It poured my entire drive from Saratoga to Niagara Falls (Canada).

The sun broke free in the morning in time for me to see the falls but retreated as I drove through Ontario wine country.  While I loved the rolling hills of Ontario's green corridor and its vineyards, I did not like the showers that followed me.  By the time I arrived in Toronto that evening, the weather that accompanied me was a veritable downpour.  It rained on and off the entire time I was in Toronto.

It was unseasonably cold when I left Toronto, and by the time I approached the border, it was snowing.  It was pouring by the time I bunked down in Dearborn, MI.

It rained from Michigan to Ohio, and it was raining and gusting heavily when I arrived in Toledo, OH.

In Toledo, I thought I had broken free of my precipitatious hitchhiker -- the sun always made an appearance in the morning -- but my overcast nemesis always showed itself by late afternoon.  By then, I had come to expect it.

I was not surprised when it rained from Ohio to Indiana.  Nor was I surprised when it rained the entire day and night I spent in Indiana.  Or, that it rained my entire way through Illinois.

By the time I reached Wisconsin, I was going to rename the Gray Beast to Gloomy Gus to more accurately represent her rain cloud attracting qualities.  So, it stopped raining, and it snowed.  The temperature began to drop rapidly, and it sleeted.  My particular area of Wisconsin had been affected by an unseasonably early cold front, so instead of typical 39-59 temperatures, it never got warmer than 45 my entire time there.

I was not particularly shocked when it rained, sleeted and froze from Wisconsin through Minnesota to South Dakota.  It froze and rained in Mitchell, SD.  It froze and rained in Wall, SD.  It rained in Deadwood, SD.

I've been in Hill City, SD going on two nights now, and while it's rained on and off (with small rain clouds that seem to only hover over my immediate vicinity because I can see the sun wherever I'm not), the temperatures have started to return to their October averages, which should range somewhere between 39-60, not the 30-42 its been this week.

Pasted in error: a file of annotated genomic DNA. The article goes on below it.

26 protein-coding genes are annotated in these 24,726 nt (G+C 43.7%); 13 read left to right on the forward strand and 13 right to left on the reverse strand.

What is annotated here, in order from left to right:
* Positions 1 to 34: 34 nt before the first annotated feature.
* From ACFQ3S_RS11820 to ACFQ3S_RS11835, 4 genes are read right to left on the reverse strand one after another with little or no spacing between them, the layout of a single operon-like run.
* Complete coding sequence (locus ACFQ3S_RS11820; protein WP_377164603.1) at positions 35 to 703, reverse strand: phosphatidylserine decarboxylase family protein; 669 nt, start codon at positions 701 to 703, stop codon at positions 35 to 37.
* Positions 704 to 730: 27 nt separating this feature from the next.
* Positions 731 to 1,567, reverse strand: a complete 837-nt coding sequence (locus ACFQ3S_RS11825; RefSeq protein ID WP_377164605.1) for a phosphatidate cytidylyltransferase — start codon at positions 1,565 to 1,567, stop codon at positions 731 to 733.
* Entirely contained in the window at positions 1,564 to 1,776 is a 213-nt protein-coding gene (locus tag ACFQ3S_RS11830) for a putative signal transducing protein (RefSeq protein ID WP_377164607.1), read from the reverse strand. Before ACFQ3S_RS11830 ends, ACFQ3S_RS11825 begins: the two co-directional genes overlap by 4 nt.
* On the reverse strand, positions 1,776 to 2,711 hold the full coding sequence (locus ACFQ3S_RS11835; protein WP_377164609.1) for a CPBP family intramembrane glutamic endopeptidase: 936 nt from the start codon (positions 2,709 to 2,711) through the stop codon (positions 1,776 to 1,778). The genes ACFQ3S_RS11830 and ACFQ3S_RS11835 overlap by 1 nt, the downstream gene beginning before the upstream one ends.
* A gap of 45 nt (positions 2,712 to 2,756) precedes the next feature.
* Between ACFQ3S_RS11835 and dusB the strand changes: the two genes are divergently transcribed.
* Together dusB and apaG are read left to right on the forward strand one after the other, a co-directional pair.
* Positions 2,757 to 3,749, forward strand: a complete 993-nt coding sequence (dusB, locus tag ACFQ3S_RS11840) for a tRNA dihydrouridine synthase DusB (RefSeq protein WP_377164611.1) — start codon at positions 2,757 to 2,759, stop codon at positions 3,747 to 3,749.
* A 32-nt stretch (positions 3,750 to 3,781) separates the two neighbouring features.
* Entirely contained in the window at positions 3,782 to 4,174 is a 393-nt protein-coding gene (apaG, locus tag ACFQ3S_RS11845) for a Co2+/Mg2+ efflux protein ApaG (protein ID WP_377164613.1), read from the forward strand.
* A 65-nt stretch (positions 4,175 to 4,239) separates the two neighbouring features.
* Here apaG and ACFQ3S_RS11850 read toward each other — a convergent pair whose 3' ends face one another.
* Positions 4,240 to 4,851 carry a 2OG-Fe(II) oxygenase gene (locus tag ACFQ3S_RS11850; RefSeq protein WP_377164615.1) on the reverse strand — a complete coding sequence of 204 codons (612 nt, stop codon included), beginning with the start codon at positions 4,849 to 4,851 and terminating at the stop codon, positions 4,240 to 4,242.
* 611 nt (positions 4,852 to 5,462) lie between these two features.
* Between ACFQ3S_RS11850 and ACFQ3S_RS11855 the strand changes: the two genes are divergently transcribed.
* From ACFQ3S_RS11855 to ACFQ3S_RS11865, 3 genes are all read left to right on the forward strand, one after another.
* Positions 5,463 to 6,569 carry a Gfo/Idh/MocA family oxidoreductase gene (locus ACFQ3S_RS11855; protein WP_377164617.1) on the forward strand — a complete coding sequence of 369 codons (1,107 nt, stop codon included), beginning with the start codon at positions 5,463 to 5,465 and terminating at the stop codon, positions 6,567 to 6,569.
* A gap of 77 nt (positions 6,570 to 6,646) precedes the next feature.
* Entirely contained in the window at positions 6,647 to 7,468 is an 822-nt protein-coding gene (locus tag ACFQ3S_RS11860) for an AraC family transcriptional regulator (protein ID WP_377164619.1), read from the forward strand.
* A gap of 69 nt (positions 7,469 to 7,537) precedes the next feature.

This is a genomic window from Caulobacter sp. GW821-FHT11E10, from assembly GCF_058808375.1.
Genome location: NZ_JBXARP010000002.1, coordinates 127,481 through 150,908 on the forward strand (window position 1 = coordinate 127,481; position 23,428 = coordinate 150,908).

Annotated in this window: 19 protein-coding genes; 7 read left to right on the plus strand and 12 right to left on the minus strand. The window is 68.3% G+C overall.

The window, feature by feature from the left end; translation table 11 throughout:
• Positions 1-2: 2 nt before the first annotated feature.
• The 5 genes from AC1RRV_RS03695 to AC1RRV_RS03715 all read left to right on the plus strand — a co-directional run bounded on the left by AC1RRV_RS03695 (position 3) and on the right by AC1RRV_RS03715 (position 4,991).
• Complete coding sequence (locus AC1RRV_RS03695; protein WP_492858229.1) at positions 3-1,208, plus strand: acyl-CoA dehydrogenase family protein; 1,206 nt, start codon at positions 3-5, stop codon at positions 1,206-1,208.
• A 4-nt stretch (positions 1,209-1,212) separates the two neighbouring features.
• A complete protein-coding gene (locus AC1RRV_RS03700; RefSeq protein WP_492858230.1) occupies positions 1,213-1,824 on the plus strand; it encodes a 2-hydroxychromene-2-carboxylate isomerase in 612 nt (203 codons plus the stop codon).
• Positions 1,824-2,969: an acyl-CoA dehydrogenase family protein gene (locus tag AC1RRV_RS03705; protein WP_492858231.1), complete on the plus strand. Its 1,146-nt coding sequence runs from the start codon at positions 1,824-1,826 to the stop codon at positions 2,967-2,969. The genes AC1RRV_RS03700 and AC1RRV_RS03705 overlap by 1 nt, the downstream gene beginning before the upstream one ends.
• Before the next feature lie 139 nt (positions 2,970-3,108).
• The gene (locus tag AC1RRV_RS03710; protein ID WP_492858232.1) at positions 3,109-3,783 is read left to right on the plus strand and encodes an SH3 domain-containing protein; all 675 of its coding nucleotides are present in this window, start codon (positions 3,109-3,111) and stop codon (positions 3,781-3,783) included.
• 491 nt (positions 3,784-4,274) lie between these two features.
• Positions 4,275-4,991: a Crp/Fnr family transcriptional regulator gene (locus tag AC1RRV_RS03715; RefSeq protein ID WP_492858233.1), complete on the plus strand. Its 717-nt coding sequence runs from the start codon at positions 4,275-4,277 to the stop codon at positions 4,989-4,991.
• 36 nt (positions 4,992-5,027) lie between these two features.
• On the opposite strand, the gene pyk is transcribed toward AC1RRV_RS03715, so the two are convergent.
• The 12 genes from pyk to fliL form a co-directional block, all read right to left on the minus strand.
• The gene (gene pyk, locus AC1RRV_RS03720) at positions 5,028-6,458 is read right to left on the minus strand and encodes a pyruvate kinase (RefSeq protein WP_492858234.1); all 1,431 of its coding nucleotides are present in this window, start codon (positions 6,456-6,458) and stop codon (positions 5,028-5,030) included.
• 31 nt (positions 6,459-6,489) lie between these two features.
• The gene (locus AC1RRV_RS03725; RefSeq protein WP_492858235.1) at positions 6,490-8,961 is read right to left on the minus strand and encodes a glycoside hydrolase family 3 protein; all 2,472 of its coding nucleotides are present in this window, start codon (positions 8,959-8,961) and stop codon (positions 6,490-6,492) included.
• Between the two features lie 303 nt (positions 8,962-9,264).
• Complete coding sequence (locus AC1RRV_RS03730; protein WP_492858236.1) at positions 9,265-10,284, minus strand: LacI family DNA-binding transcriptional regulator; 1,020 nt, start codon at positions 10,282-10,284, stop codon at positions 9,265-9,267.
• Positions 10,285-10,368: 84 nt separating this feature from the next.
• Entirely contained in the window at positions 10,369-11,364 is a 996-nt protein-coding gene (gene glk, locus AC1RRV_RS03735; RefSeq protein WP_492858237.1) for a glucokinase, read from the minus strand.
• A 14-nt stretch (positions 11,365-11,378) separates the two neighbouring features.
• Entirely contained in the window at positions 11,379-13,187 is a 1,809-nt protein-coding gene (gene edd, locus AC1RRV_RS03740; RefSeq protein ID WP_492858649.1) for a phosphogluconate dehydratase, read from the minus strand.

I head for Colorado tomorrow, and I feel optimistic.  Perhaps the Gray Beast should keep her name after all.

09 October 2009

Rain and snow? Er, it's not you, it's me.

I'm starting to wonder if it's me.

The weather was wonderful in the weeks preceding my cross-country adventure.  I was excited to experience fall.  Then, on the day I left New York City, the skies opened up.

But, it wasn't like the skies opened up in New York City, and I left the weather behind.  It's actually more like the skies opened up and then stayed open wherever I've managed to stop along my cross-country trip.  I haven't seen a lick of sun this entire trip, and I'm starting to wonder if there's a tiny rain cloud that follows my little gray Subaru wherever it goes.

K told me that when he and his wife drove from California to Boston, it snowed in Dallas.  I have to wonder, as I drive from New York to California, if it'll rain everywhere I go.  In which case, I'm very sorry New York, Ontario, Michigan, Ohio and Indiana.  Wisconsin had better watch out, because it's next.

Congrats, Barack!

It's great that Barack just won the Nobel Peace Prize.  I'm happy for him, for this country, and for his cause, but I have to wonder...what'd he win the prize for?

President Barack Obama won the 2009 Nobel Peace Prize on Friday, a stunning decision that comes just eight months into his presidency.

Less than nine months into his presidency, Barack Obama has been awarded the 2009 Nobel Peace Prize.

Less than nine months into his presidency, Barack Obama has been awarded the 2009 Nobel Peace Prize.

Click to view next image

The Norwegian Nobel Committee said it honored Obama for his "extraordinary efforts to strengthen international diplomacy and cooperation between peoples."